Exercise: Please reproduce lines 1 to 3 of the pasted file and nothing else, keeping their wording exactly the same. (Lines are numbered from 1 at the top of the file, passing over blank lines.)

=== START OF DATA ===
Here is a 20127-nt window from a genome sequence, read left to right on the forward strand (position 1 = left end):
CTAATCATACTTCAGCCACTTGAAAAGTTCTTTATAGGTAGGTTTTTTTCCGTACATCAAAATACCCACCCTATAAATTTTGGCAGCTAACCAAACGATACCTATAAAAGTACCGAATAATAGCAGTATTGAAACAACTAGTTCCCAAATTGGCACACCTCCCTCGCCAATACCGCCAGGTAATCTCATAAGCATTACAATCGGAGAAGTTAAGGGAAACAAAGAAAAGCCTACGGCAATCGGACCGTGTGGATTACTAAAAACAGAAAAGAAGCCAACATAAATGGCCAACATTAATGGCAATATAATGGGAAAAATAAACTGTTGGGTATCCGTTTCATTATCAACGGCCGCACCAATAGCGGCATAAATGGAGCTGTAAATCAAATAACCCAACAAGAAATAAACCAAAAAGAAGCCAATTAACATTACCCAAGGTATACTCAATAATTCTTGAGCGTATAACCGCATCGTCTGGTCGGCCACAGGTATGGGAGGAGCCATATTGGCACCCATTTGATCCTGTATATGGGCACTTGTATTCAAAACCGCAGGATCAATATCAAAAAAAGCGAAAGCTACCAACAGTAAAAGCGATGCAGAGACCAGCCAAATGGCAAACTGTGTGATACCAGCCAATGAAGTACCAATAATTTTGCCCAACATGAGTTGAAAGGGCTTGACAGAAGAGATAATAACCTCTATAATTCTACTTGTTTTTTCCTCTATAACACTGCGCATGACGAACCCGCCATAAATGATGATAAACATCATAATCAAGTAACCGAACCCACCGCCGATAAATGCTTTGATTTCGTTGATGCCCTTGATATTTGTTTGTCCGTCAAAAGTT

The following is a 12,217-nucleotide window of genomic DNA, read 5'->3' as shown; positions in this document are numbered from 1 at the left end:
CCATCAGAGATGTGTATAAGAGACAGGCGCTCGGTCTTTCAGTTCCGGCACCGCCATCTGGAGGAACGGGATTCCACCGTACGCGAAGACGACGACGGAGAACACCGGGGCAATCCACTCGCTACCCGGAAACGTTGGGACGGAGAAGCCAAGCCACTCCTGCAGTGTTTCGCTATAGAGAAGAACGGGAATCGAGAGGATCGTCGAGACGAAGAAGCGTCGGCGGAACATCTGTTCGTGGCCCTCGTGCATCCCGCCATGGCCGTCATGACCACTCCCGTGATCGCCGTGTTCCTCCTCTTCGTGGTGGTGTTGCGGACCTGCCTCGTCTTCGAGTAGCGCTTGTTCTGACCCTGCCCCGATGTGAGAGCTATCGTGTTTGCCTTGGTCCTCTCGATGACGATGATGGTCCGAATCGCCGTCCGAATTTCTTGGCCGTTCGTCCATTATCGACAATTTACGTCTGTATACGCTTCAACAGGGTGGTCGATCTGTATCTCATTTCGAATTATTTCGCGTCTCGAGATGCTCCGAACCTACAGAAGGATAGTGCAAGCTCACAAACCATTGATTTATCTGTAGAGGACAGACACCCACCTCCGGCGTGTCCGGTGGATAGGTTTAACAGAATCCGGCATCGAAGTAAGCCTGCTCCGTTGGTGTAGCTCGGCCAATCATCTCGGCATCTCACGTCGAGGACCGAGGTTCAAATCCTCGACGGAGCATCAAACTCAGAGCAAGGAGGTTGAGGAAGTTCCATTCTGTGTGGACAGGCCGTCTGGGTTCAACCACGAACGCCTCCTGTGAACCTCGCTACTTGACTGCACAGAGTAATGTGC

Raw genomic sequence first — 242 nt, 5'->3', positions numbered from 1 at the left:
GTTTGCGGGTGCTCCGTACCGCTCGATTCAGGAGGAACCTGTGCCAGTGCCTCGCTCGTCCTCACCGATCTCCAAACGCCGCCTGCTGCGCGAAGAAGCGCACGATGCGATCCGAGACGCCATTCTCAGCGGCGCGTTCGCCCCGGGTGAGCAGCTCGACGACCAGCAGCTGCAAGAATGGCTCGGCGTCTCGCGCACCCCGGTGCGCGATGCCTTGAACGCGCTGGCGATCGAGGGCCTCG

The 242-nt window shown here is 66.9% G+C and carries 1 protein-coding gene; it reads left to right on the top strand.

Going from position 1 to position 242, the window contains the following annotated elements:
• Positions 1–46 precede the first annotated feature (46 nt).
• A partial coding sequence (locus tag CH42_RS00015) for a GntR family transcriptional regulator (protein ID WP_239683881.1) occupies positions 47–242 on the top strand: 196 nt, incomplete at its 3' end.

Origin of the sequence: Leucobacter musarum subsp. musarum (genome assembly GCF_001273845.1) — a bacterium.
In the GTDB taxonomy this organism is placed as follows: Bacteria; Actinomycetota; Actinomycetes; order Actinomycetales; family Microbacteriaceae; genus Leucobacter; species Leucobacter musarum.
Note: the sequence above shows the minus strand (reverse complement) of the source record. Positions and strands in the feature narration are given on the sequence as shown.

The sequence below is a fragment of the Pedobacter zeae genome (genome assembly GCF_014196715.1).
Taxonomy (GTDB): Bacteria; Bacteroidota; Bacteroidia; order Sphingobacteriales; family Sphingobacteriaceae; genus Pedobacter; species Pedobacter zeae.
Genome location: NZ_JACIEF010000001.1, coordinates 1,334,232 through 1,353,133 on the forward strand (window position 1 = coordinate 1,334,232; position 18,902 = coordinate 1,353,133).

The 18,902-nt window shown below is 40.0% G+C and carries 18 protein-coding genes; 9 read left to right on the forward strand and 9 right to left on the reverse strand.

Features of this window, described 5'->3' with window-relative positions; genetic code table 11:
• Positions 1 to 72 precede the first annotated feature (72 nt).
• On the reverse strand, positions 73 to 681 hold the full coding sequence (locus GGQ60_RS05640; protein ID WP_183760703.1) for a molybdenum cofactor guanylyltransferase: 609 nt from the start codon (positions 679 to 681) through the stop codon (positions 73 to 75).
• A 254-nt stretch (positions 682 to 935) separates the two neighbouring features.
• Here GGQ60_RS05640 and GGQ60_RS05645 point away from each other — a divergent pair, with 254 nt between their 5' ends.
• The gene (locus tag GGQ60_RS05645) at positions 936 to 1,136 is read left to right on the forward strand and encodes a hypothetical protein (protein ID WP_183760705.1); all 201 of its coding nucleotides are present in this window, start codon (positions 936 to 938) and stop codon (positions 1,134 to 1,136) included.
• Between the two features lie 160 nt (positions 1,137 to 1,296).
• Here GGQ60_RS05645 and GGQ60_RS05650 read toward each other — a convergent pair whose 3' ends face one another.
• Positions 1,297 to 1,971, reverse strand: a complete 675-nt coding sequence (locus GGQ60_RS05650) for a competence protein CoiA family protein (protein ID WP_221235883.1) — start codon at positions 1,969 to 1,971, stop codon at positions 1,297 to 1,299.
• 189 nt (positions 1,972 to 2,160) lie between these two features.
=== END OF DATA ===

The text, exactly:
Here is a 20127-nt window from a genome sequence, read left to right on the forward strand (position 1 = left end):
CTAATCATACTTCAGCCACTTGAAAAGTTCTTTATAGGTAGGTTTTTTTCCGTACATCAAAATACCCACCCTATAAATTTTGGCAGCTAACCAAACGATACCTATAAAAGTACCGAATAATAGCAGTATTGAAACAACTAGTTCCCAAATTGGCACACCTCCCTCGCCAATACCGCCAGGTAATCTCATAAGCATTACAATCGGAGAAGTTAAGGGAAACAAAGAAAAGCCTACGGCAATCGGACCGTGTGGATTACTAAAAACAGAAAAGAAGCCAACATAAATGGCCAACATTAATGGCAATATAATGGGAAAAATAAACTGTTGGGTATCCGTTTCATTATCAACGGCCGCACCAATAGCGGCATAAATGGAGCTGTAAATCAAATAACCCAACAAGAAATAAACCAAAAAGAAGCCAATTAACATTACCCAAGGTATACTCAATAATTCTTGAGCGTATAACCGCATCGTCTGGTCGGCCACAGGTATGGGAGGAGCCATATTGGCACCCATTTGATCCTGTATATGGGCACTTGTATTCAAAACCGCAGGATCAATATCAAAAAAAGCGAAAGCTACCAACAGTAAAAGCGATGCAGAGACCAGCCAAATGGCAAACTGTGTGATACCAGCCAATGAAGTACCAATAATTTTGCCCAACATGAGTTGAAAGGGCTTGACAGAAGAGATAATAACCTCTATAATTCTACTTGTTTTTTCCTCTATAACACTGCGCATGACGAACCCGCCATAAATGATGATAAACATCATAATCAAGTAACCGAACCCACCGCCGATAAATGCTTTGATTTCGTTGATGCCCTTGATATTTGTTTGTCCGTCAAAAGTT

The following is a 12,217-nucleotide window of genomic DNA, read 5'->3' as shown; positions in this document are numbered from 1 at the left end: